While not all small hotels are boutique, all boutique properties are small. The industry standard is under 100 rooms. But the designation is less about monitoring the number of accommodations and more about attention to detail and opportunities for privacy—and even quiet—at hotels where management’s focus isn’t spread thin. “It’s not about the number of rooms,” agrees Simmons, who confirms that SLH properties have an average of 56. “It’s about how the hotel feels: Does it feel intimate? Do they offer secluded, discreet options with the highest standard of guest well-being?”

Smaller guest counts and fewer rooms optimize the chances of creating special moments and being able to cater to individual needs and desires. But for companies like Virtuoso and SLH and advisors like Seshadri, any hotel would need to be evaluated separately to make sure it lives up to the boutique standard and do the term justice.

A Junior Suite  bedroom at Hotel de la Ville in Rome , with hardwood floors, floor-to-ceiling curtains and windows, and a mustard-hued couch.

A Junior Suite bedroom at Hotel de la Ville in Rome.

Courtesy of Hotel de la Ville

At SLH, as with other true boutique hotel options, it’s all about character. According to Simmons, all SLH hotels must adhere to a high level of service and comfort while embodying an attention to detail, but no two properties are alike—and that’s a big part of the draw. They may look wildly different aesthetically and offer varied experiences, set in locations or structures that are worlds apart. Guests delight in historic mansions like the Francis in Portland, Maine, in woodland tree houses like the Green O in Montana, or at alpine chalets like the Crans Ambassador in Crans Montana, Switzerland.

So, when defining a boutique hotel, Hagopian asks the following questions: “Is the service individualized or does it seem more prescribed? Are there personal touches throughout the property (perhaps artwork from the owner’s collection)? Do I feel like I am connected to the property?”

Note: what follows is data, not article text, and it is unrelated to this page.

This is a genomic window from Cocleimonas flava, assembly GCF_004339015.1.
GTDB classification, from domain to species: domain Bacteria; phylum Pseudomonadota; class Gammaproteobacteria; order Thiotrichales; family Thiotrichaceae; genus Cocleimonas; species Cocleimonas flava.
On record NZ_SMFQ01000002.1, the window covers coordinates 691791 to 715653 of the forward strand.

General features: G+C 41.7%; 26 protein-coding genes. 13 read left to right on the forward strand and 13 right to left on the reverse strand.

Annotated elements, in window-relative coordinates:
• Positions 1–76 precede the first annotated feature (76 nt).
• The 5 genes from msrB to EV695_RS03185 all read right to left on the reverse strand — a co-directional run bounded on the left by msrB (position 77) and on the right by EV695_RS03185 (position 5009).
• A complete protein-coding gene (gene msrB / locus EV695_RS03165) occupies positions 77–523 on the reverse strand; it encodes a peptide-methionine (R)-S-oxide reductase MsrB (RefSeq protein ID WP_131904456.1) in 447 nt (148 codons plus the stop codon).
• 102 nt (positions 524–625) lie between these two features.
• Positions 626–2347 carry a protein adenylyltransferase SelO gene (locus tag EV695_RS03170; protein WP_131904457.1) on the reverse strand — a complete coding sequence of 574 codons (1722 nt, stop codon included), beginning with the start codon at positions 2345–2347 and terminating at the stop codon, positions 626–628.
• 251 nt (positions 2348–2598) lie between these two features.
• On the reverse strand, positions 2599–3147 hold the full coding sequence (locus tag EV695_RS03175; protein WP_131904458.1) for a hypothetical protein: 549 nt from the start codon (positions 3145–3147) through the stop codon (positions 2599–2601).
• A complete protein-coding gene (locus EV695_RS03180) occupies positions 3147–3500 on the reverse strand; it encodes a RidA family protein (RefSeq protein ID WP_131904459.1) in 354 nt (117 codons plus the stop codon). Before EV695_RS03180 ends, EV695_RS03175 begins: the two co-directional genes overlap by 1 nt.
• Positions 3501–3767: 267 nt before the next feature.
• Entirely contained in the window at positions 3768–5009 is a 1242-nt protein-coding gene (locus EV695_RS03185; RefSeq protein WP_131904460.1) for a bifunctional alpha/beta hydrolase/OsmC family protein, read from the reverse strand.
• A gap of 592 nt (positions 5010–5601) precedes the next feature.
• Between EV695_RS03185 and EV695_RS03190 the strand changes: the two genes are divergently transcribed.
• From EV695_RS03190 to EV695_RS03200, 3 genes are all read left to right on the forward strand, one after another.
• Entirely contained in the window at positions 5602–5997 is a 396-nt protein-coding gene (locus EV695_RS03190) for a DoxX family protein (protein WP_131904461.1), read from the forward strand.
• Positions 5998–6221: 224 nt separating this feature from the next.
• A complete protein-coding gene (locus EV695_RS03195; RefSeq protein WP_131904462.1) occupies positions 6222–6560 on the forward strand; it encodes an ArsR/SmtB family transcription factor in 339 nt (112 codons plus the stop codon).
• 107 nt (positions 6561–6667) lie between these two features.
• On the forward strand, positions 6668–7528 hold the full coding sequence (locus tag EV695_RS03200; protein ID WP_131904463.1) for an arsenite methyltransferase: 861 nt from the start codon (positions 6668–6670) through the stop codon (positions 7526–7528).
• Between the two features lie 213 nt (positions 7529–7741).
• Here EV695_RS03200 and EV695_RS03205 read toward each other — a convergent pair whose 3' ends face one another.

The world’s best boutique hotels

The experts themselves have their own favorite boutique hotels that reflect their individual tastes. Hagopian adores Passalacqua on Lake Como in Italy, among the 15 of AFAR’s Best New Hotels 2023. “It is the definition of individualized service: Eat whatever you want, wherever you want,” she says. “The whole hotel is like your private home. The hotel’s owner, Valentina de Santis, is always there to provide ideas about how to spend your day or explain the history of the building. And, most importantly, the entire staff has been empowered to make decisions to ensure your stay is perfect.”

Aerial view of the manicured grounds at Passalacqua, with Lake Como in background

Passalacqua is on Lake Como, Italy.

Courtesy of Passalacqua

For Simmons, a standout is Rio Perdido Hotel & Thermal River in Bagaces, Costa Rica, part of SLH’s Considerate Collection due to its extraordinary sustainability efforts. “Thirty forest bungalows are surrounded by a dwarf forest, across a beautiful 1,500-acre reserve,” he says. “This wellness retreat really stands out because of the mile-long stretch of ‘lost river’ that’s fed by natural hot springs—and hotel staff can arrange a variety of thermal healing . . . experiences. It’s special, intimate offerings like this which contribute to a truly boutique experience.”

As a travel advisor, Seshardi has discovered boutique gems in most well-visited cities and resort destinations. In Paris, he sends clients who like a more intimate experience to Pavillon de la Reine on the Right Bank and Relais Christine on the Left Bank. In London, he directs them to Soho’s eclectic and colorful Ham Yard Hotel. In New York, he loves the bright and airy Crosby Street Hotel and the new French pied-à-terre-style Hôtel Barrière Fouquet’s. When in Rome? His go-tos are the 14-suite mansion hotel Portrait Roma or the newly restored Hotel de la Ville. “All of them offer a true sense of place,” he says, “and a feeling like you’re truly . . . part of the community.”

Nora Zelevansky is a travel and lifestyle journalist whose writing has appeared in the New York Times, Elle, Town & Country, the Los Angeles Times, Travel & Leisure ,and Vanity Fair, among others. She is the author of novels Competitive Grieving, Will You Won’t You Want Me?, and Semi-Charmed Life and coauthor of nonfiction book, Roll Red Roll: Rape, Power, and Football in the American Heartland. She lives in Brooklyn with her husband, two kids, and enormous cat, Waldo.